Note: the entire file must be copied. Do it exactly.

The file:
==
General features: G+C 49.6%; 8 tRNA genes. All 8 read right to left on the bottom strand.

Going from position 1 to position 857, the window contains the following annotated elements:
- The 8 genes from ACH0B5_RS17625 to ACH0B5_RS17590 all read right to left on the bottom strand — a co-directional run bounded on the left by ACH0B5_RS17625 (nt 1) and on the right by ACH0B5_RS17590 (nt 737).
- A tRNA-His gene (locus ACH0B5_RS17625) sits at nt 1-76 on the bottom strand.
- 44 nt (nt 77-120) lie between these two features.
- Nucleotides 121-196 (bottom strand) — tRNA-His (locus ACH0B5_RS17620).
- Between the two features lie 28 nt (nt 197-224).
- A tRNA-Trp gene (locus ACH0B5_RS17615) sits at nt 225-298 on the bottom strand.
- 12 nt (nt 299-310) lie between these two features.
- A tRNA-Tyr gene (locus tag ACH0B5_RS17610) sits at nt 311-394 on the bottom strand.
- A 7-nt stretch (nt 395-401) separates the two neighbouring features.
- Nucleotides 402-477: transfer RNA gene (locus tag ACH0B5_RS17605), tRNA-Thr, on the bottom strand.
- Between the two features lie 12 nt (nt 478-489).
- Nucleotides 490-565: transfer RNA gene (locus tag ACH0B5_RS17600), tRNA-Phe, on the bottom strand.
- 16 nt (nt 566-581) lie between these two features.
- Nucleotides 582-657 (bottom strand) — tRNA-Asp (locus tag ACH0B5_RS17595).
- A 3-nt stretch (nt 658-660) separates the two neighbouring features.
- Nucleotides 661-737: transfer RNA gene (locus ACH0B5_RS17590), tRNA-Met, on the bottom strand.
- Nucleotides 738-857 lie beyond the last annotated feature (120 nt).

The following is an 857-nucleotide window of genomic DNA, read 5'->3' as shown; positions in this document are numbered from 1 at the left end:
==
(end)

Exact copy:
General features: G+C 49.6%; 8 tRNA genes. All 8 read right to left on the bottom strand.

Going from position 1 to position 857, the window contains the following annotated elements:
- The 8 genes from ACH0B5_RS17625 to ACH0B5_RS17590 all read right to left on the bottom strand — a co-directional run bounded on the left by ACH0B5_RS17625 (nt 1) and on the right by ACH0B5_RS17590 (nt 737).
- A tRNA-His gene (locus ACH0B5_RS17625) sits at nt 1-76 on the bottom strand.
- 44 nt (nt 77-120) lie between these two features.
- Nucleotides 121-196 (bottom strand) — tRNA-His (locus ACH0B5_RS17620).
- Between the two features lie 28 nt (nt 197-224).
- A tRNA-Trp gene (locus ACH0B5_RS17615) sits at nt 225-298 on the bottom strand.
- 12 nt (nt 299-310) lie between these two features.
- A tRNA-Tyr gene (locus tag ACH0B5_RS17610) sits at nt 311-394 on the bottom strand.
- A 7-nt stretch (nt 395-401) separates the two neighbouring features.
- Nucleotides 402-477: transfer RNA gene (locus tag ACH0B5_RS17605), tRNA-Thr, on the bottom strand.
- Between the two features lie 12 nt (nt 478-489).
- Nucleotides 490-565: transfer RNA gene (locus tag ACH0B5_RS17600), tRNA-Phe, on the bottom strand.
- 16 nt (nt 566-581) lie between these two features.
- Nucleotides 582-657 (bottom strand) — tRNA-Asp (locus tag ACH0B5_RS17595).
- A 3-nt stretch (nt 658-660) separates the two neighbouring features.
- Nucleotides 661-737: transfer RNA gene (locus ACH0B5_RS17590), tRNA-Met, on the bottom strand.
- Nucleotides 738-857 lie beyond the last annotated feature (120 nt).

The following is an 857-nucleotide window of genomic DNA, read 5'->3' as shown; positions in this document are numbered from 1 at the left end: